13 Ways of Looking at the Novel
By Jane Smiley
(Anchor, Paperback, 9781400033188, 608pp.)
Publication Date: September 12, 2006
Other Editions of This Title: Hardcover
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Pulitzer Prize winner and bestselling novelist Jane Smiley celebrates the novel–and takes us on an exhilarating tour through one hundred of them–in this seductive and immensely rewarding literary tribute.
In her inimitable style–exuberant, candid, opinionated–Smiley explores the power of the novel, looking at its history and variety, its cultural impact, and just how it works its magic. She invites us behind the scenes of novel-writing, sharing her own habits and spilling the secrets of her craft. And she offers priceless advice to aspiring authors. As she works her way through one hundred novels–from classics such as the thousand-year-old Tale of Genji to recent fiction by Zadie Smith and Alice Munro–she infects us anew with the passion for reading that is the governing spirit of this gift to book lovers everywhere.
Jane Smiley is the Pulitzer Prize—winning author of more than ten novels as well as four works of nonfiction, including a critically acclaimed biography of Charles Dickens. She is the recipient of a Pulitzer Prize for her novel A Thousand Acres, and in 2001 she was inducted into the American Academy of Arts and Letters. She lives in northern California.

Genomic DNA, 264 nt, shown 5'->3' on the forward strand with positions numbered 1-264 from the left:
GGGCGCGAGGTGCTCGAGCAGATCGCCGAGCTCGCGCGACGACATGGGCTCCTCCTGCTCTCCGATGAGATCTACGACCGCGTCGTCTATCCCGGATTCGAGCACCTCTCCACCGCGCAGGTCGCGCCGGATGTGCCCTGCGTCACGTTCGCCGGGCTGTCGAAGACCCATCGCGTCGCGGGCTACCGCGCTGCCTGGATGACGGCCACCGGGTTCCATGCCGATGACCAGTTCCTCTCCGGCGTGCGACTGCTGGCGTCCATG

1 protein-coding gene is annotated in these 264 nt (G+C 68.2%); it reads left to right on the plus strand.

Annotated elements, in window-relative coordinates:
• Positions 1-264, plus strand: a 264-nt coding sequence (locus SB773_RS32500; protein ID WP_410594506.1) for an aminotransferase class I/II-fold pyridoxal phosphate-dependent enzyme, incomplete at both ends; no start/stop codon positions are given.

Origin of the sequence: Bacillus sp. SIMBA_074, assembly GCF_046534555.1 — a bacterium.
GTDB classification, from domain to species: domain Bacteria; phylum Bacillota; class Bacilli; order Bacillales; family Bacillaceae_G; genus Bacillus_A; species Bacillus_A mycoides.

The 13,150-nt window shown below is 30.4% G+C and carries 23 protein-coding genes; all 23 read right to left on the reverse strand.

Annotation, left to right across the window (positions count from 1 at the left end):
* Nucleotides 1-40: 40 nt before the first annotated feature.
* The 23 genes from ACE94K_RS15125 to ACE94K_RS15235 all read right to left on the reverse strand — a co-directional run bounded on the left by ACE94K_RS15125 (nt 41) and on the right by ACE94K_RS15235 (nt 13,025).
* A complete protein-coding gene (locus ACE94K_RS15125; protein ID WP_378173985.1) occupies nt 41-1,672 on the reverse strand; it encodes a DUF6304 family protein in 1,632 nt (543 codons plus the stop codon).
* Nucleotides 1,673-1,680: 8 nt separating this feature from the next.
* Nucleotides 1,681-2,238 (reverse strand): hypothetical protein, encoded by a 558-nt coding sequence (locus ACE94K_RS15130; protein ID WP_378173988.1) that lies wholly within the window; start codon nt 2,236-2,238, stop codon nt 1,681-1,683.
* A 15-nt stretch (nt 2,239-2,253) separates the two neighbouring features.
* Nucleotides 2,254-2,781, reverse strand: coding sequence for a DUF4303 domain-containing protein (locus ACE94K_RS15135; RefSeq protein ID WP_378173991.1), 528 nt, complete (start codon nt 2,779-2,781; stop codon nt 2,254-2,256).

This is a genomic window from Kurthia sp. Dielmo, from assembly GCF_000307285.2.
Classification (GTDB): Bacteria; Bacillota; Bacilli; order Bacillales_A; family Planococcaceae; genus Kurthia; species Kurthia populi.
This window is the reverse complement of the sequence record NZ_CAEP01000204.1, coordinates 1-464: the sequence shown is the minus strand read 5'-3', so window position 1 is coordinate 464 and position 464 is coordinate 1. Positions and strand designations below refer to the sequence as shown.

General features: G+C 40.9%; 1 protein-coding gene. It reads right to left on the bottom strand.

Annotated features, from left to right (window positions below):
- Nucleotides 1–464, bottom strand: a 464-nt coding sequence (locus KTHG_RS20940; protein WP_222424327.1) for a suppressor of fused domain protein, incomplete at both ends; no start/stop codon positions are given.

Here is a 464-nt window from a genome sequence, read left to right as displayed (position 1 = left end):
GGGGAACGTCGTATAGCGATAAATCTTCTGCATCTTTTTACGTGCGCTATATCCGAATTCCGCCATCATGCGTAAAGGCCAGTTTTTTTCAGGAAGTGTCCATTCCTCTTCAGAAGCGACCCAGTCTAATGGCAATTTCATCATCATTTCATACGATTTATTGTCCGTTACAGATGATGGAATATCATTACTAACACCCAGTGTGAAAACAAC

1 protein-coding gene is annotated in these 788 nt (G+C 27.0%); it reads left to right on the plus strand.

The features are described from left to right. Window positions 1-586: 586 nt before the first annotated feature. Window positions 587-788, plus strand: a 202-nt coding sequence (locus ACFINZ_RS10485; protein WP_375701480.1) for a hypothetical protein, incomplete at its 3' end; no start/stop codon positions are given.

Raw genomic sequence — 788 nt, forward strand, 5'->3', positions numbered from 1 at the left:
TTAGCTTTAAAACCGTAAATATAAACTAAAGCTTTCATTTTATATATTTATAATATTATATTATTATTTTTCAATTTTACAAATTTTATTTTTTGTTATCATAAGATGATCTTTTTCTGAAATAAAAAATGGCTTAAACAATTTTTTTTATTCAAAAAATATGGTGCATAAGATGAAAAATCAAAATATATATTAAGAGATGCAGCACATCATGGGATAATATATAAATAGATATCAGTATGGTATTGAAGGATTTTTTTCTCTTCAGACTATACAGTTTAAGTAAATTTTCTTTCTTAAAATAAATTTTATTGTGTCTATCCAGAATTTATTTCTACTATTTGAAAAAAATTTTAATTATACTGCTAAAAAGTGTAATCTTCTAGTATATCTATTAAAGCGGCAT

“Engaging. . . . Down-to-earth. . . . Smiley’s unmediated voice–blunt, uncompromising and witty–rings from every page. . . . She inspires wicked delight.” –Los Angeles Times Book Review
“A massive victory. . . . Awfully smart. . . . Always a pleasure.” –The Atlanta Journal-Constitution
“Provocative. . . . Wise and humane. . . . It reminds readers of the novel why they love their avocation. . . . I most heartily recommend it.” –Marjorie Kehe, The Christian Science Monitor
“Thorough, insightful. . . . Sure to inspire delicious debate and excite interest in undiscovered works. . . . Her critiques are shrewd, artful and unflinching. . . . Thirteen Ways continues to whisper its profundities long after the last page is turned.” –Rocky Mountain News